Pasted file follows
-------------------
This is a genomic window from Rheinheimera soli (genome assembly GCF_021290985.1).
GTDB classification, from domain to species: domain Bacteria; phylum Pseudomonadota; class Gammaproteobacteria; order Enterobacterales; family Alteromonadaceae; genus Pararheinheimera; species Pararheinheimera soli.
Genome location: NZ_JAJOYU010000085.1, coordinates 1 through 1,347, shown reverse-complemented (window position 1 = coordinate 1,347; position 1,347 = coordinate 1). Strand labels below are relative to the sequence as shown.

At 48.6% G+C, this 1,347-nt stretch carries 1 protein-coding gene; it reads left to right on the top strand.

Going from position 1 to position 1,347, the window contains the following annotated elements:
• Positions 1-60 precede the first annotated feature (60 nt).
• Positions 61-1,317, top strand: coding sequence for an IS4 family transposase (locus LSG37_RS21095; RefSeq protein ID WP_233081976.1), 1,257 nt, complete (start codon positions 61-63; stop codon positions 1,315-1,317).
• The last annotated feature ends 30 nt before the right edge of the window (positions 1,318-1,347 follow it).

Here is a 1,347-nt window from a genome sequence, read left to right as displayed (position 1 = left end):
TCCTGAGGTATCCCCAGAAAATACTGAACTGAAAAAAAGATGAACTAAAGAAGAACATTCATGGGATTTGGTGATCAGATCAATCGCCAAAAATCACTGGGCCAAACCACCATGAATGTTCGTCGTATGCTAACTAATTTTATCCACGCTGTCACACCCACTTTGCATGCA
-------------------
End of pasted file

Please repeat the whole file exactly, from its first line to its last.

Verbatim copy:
This is a genomic window from Rheinheimera soli (genome assembly GCF_021290985.1).
GTDB classification, from domain to species: domain Bacteria; phylum Pseudomonadota; class Gammaproteobacteria; order Enterobacterales; family Alteromonadaceae; genus Pararheinheimera; species Pararheinheimera soli.
Genome location: NZ_JAJOYU010000085.1, coordinates 1 through 1,347, shown reverse-complemented (window position 1 = coordinate 1,347; position 1,347 = coordinate 1). Strand labels below are relative to the sequence as shown.

At 48.6% G+C, this 1,347-nt stretch carries 1 protein-coding gene; it reads left to right on the top strand.

Going from position 1 to position 1,347, the window contains the following annotated elements:
• Positions 1-60 precede the first annotated feature (60 nt).
• Positions 61-1,317, top strand: coding sequence for an IS4 family transposase (locus LSG37_RS21095; RefSeq protein ID WP_233081976.1), 1,257 nt, complete (start codon positions 61-63; stop codon positions 1,315-1,317).
• The last annotated feature ends 30 nt before the right edge of the window (positions 1,318-1,347 follow it).

Here is a 1,347-nt window from a genome sequence, read left to right as displayed (position 1 = left end):
TCCTGAGGTATCCCCAGAAAATACTGAACTGAAAAAAAGATGAACTAAAGAAGAACATTCATGGGATTTGGTGATCAGATCAATCGCCAAAAATCACTGGGCCAAACCACCATGAATGTTCGTCGTATGCTAACTAATTTTATCCACGCTGTCACACCCACTTTGCATGCA